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Mora, Trout, Tarver, Ramos, Browne Win On Marathon Goossen/ESPN Card



TEMECULA, CALIF.—-Sergio “The Latin Snake” Mora ventured into the land where upsets can take place and the unorthodox can pay dividends. But not on Thursday.

Before a crowd of well-wishers, Mora (27-3-2, 9 Kos) used his speed, defense and world class skills to out-point the always game Dashon Johnson (15-18-3) of Riverside, who brought a few of his own fans to the Pechanga Resort and Casino. The fight was not televised but was easily the most action packed on the 13-bout Goossen card.

“He was tough like I expected,” said Mora, 34. “It was an ugly fight, but you need ugly fights.”

The East L.A. raised former junior middleweight world champion was fighting an opponent who knows what works against world class fighters and prospects. It was the same kind of arsenal that was exhibited in the same arena by Ricardo Mayorga in his massive upset of Vernon Forrest, the same fighter that Mora ironically defeated to win the WBC junior middleweight title a few years back. The Pechanga ballroom has some crazy juju.

“He threw punches from here and from there,” said Mora, who demonstrated the awkward and windmill like blows. “You can’t defend well against those. I’m used to straight punches but you still have to deal with them.”

Mora’s speed and reflexes kept him from getting tagged. Johnson, who has speed of his own, was at times frustrated from the lack of success. But he’s a professional and never quit trying to land the big blow. Well, he did trade knockdowns with Mora in the second round. A Mora left hook temporarily dropped Johnson who was off balance against the ropes. Then Johnson pushed Mora off balance and hit him with a right that sent him down. More often than not Mora out-landed Johnson for the next six rounds.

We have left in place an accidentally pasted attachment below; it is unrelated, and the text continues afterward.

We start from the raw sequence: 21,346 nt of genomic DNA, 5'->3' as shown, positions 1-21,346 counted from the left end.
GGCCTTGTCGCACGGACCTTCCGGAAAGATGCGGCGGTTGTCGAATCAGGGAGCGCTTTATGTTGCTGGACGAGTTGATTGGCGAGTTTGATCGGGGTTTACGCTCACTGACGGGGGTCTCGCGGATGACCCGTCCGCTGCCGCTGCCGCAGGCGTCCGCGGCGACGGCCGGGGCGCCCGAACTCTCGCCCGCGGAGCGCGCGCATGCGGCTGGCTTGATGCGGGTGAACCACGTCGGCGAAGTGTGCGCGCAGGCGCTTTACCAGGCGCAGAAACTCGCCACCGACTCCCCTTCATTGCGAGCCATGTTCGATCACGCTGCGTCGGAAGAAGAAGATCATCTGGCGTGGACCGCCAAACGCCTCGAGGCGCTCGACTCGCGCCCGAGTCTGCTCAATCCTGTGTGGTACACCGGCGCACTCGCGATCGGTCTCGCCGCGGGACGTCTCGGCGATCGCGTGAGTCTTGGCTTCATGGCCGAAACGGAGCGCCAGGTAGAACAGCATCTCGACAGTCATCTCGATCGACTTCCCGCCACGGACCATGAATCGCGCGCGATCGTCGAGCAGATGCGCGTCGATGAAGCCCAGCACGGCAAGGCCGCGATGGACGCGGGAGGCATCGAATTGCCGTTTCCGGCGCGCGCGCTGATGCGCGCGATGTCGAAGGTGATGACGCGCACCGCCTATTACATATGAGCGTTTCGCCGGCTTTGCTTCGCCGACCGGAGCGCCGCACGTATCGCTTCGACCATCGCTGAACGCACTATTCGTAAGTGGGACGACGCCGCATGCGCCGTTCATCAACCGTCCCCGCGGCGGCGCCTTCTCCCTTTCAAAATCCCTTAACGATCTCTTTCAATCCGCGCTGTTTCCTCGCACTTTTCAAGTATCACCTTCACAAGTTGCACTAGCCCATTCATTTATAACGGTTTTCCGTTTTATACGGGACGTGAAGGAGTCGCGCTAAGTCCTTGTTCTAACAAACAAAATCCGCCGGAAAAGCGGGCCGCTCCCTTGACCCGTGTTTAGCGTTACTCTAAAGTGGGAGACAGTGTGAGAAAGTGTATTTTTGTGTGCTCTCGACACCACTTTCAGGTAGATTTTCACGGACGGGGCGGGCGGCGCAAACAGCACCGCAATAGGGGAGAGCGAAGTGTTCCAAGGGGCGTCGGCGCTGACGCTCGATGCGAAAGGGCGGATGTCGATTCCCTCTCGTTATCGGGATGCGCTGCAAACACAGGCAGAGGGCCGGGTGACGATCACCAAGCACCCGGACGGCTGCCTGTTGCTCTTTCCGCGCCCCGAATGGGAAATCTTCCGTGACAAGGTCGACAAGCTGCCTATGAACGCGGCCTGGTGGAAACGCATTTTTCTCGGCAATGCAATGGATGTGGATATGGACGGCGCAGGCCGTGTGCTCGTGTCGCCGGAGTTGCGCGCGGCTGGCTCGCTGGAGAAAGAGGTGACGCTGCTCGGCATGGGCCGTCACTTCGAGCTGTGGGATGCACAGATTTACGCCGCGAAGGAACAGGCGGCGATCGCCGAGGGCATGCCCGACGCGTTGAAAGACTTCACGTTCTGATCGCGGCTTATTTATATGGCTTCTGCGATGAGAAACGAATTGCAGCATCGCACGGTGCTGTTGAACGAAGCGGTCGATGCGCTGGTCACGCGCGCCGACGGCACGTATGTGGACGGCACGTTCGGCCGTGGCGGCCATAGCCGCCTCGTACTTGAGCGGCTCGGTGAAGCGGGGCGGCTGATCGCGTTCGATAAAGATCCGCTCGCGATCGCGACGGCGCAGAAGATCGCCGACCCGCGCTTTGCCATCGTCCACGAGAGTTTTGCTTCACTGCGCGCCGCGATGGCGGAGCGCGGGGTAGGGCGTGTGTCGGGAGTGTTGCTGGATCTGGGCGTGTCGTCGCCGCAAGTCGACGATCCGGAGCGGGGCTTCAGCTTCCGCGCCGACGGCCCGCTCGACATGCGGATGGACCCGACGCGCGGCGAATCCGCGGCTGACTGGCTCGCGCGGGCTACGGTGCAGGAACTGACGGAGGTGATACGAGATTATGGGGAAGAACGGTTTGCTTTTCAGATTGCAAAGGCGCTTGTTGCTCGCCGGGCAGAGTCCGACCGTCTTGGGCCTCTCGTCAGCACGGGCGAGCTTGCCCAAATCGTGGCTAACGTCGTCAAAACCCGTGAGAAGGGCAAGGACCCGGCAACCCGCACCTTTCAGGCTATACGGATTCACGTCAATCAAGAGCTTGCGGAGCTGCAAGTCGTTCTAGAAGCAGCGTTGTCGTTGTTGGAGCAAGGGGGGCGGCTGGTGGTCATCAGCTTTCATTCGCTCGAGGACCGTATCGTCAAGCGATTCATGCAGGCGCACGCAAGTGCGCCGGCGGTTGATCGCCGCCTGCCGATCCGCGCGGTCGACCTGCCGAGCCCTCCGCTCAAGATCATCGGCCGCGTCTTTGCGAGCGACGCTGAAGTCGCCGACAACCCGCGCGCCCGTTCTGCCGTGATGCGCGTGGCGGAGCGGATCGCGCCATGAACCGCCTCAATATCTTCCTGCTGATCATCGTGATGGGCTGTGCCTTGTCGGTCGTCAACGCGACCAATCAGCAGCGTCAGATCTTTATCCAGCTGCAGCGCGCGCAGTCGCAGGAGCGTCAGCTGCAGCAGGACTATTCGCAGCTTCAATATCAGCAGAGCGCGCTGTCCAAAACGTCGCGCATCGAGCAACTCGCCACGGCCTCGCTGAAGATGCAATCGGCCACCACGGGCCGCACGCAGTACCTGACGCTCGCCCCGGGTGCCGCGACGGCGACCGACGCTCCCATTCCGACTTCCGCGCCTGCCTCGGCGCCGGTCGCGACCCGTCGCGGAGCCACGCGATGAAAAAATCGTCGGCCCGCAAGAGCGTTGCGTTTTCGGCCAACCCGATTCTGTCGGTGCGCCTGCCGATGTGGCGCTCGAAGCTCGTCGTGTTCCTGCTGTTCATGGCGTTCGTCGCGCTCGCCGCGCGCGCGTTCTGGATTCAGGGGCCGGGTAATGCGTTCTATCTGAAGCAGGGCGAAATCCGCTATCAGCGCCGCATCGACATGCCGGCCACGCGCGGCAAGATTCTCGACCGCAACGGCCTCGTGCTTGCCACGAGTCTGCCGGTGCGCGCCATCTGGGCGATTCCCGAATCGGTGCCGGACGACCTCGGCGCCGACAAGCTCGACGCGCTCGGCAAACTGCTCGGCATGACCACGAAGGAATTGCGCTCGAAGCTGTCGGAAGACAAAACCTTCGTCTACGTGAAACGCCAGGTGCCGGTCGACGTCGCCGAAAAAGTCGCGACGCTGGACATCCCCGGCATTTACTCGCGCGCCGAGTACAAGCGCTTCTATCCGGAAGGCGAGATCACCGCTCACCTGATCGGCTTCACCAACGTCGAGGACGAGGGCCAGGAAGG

Johnson never quit.

“Any guy like him that can take a punch is always going to give guys problems,” said Mora. “He can take a punch and he can give a punch. Honestly, if my glove wasn’t covering me it probably would have hurt…a lot.”

Mora’s goal for 2015 is to win another world title. Now that he’s with Al Haymon there are plenty of middleweights. He especially wants current IBF middleweight champion Jermain Taylor who years ago was set to fight Mora.

“We have some unfinished business,” said Mora. “I want Jermain Taylor.”

Other bouts

Dominic Breazeale (13-0, 12 Kos) knocked out Epifanio Mendoza (40-20-1) at 2:37 of the first round of their heavyweight clash. Yes, Mendoza now fights at heavyweight. Breazeale dropped a right hand on Mendoza’s noggin and he went spiraling down. He beat the count and Breazeale delivered a right and left that sent Mendoza tumbling along the ropes like dry tumble weed.

Edwin Rodriguez (26-1, 17 Kos) stopped Derrick Findley (21-14-1, 13 Kos) in the first round to break a sweat in their light heavyweight mismatch. Findley must have hurt his neck looking up at Rodriguez who pile drove the much shorter fighter into submission.

Few punches were thrown in the heavyweight showdown between Antonio Tarver (31-6, 22 Kos) and Johnathon Banks (29-3-1, 19 Kos) but those that were unleashed were powerful. At 2:25 of round seven Tarver stopped Banks with a four-punch combination along the ropes. Banks had been floored earlier with the same four-punch combination earlier in the round. Tarver’s win was followed by several bellows from the former light heavyweight champion who seemingly belongs in the heavyweight division.

Former junior middleweight champion Austin “No Doubt” Trout (28-2, 15 Kos) out-classed Luis Grajeda (18-4-2, 14 Kos) for seven rounds before the fight was stopped by the Mexican’s corner at the end of the round.

Trout, normally a counter-puncher, realized around the fourth round that Grajeda was fearful of any semblance of an attack. From that point on Trout became the aggressor and really changed things around with a body shot that took all of the life from Grajeda in the sixth round.

Grajeda may have feigned a punch but never delivered anything in the seventh round as Trout looked to end the fight with an aggressive but focused attack. More body punches landed and at the end of the seventh, the fight was called off.